Day By Day

Saturday, May 19, 2007

Rethinking France

For years now the general consensus in the blogosphere has been that Europe in general and France in particular were drifting into irreversible demographic, economic, and political decline. One of the most widely praised books of the past year, Mark Steyn's America Alone, takes that assumption as its thesis and marshals an impressive array of evidence in support of the proposition.

But there is another perspective to consider. Rootless Cosmopolitan reprints a comment by Bernard Chazelle that takes issue with Steyn's argument. He writes:

With the highest birth rate in Europe after Ireland, France contributes 70% of Europe’s natural population growth. GDP per head in France, Germany, Japan, and the UK are nearly identical. Growth over the last 10 years has averaged 2% in france, 2.1% in the U.S., and 2.3% in the UK. In the last quarter, France actually raced ahead of Britain and the U.S. Productivity is higher in France than in both countries (and 50% more so than in Japan). But pity the French: with their 35-hour work week, 5-week paid vacations, and 16-week paid maternity leaves, they work 30% fewer hours than Americans. Maybe that’s why they live longer (81 years vs 78) and infant mortality is lower (4.3 vs 7 per 1000). Unless the reason is France’s health care system: the best in the world, according to the World Health Organization. Or perhaps it’s the narrower inequality gap: child poverty in France is half the British rate and one third the American.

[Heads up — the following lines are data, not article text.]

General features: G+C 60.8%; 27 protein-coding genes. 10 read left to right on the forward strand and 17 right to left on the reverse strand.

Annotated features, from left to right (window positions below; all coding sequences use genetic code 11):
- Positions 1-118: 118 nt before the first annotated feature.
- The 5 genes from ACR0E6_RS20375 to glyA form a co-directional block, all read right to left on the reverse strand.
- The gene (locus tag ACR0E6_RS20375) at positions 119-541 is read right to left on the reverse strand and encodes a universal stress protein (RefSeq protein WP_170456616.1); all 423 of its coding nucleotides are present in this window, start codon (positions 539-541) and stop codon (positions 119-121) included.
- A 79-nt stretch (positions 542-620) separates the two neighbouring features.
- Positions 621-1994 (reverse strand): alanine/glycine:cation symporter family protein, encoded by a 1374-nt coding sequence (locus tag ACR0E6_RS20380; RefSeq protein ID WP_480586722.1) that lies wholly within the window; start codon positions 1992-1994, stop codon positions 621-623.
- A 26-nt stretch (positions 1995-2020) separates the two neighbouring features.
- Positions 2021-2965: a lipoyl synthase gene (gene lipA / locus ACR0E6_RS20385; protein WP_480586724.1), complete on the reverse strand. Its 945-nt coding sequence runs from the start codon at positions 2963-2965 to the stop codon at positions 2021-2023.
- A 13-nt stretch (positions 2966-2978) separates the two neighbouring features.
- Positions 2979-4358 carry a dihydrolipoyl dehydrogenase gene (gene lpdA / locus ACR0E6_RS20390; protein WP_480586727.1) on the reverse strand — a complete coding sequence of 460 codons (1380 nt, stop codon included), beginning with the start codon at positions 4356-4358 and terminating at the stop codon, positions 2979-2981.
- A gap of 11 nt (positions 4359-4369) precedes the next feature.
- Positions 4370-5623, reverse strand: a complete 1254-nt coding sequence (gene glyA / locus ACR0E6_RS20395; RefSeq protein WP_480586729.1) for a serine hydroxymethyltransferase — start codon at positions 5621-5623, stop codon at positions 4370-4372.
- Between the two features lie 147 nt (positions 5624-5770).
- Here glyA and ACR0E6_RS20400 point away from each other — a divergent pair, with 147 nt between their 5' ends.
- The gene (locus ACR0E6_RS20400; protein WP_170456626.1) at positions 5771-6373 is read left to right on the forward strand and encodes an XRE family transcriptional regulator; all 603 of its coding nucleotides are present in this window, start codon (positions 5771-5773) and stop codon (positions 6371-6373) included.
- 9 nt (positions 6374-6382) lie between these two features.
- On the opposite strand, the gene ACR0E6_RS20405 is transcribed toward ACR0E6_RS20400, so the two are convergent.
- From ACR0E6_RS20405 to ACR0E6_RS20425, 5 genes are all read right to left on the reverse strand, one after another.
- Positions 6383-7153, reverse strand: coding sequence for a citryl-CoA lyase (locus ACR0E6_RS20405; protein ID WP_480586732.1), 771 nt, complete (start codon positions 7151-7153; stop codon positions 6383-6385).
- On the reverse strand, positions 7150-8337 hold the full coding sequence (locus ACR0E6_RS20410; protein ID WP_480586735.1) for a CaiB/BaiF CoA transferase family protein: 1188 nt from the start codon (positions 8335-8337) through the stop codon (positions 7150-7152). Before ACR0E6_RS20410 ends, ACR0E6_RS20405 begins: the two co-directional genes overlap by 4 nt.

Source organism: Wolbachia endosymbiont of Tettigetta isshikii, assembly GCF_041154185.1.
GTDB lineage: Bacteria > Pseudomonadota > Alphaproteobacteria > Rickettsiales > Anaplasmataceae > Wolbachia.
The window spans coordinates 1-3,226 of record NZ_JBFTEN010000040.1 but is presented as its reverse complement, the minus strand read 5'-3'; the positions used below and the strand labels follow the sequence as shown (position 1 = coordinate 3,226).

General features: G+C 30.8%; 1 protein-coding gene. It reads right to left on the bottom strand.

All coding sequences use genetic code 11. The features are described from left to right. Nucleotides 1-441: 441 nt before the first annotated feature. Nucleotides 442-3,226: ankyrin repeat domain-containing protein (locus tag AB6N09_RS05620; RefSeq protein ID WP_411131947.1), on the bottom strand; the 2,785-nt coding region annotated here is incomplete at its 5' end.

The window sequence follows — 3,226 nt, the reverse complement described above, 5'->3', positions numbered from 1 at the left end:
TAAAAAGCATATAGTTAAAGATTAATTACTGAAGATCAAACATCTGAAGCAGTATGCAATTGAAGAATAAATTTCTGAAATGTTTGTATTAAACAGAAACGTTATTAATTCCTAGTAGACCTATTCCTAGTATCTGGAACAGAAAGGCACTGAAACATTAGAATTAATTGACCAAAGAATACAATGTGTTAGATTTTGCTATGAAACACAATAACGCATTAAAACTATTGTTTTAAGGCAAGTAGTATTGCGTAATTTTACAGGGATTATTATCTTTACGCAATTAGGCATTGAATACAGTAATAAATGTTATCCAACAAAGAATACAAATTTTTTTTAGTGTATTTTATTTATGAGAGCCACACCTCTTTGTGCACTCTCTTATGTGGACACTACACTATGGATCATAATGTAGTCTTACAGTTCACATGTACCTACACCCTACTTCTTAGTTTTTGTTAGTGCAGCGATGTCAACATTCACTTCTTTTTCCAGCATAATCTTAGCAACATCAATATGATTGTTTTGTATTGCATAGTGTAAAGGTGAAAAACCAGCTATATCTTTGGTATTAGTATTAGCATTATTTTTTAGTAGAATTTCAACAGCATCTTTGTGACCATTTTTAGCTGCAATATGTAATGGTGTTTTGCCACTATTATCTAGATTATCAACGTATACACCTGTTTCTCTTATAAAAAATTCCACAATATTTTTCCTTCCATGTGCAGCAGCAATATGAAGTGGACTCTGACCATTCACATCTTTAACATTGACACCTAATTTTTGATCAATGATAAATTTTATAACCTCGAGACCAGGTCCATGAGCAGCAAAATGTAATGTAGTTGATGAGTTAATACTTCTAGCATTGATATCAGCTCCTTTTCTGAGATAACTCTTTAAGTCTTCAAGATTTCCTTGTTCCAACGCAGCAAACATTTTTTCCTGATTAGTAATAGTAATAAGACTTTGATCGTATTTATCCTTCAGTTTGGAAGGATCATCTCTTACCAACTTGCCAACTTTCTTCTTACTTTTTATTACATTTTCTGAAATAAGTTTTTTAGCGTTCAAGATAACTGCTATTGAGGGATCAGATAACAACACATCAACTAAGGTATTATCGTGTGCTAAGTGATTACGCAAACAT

“French decline” experts like to contrast France’s catastrophic unemployment rate of 8.3% (lower than the U.S. rate during the Reagan years) with Britain’s marvellous 5.5%. In the process they miss two points: First,
France created more jobs than the UK in the last 10 years. (The discrepancy comes from the fact that France is younger and has experienced higher labor force growth). Second, virtually all of the job growth in the UK since 2000 has been the result of public spending. The neoliberals who so admire Britain’s recent growth
conveniently forget that it was built on a Keynesian binge through tax increases and a huge public sector expansion: from 37% to 46% of GDP in a mere 6 years. Gordon Brown at the Exchequer has, indeed, looked much the part of a French finance minister with a London office.

José Bové, the Astérix of French politics, has burnished France’s antiglobalisation
image by ransacking McDonald’s outlets wherever he can find enough TV cameras to capture his exploits.
But while France has been noisily scoffing at globalization for decades, it has quietly become one of the most globalized nations on earth. (Reform by stealth is a French disease.)
Some of the evidence:

  • France has more companies listed in the Fortune Global 500 than
    Britain and Germany;
  • for the last 10 years, France’s net foreign investments (FDI) have ranked in the top 5,
    and its net FDI outflows have been the world’s largest;
  • foreign investors own 45% of all French stocks. The comparable
    figure is 33% for Britain’s and only 10% for the US.

  • These are interesting, if not dispositive, statistics. Certainly there is a lot of cherry-picking going on here on both sides of the argument, and not all of the comparisons are legitimate, but they do show that there is, at least, an argument to be made. Funeral observances for France and Europe may be premature.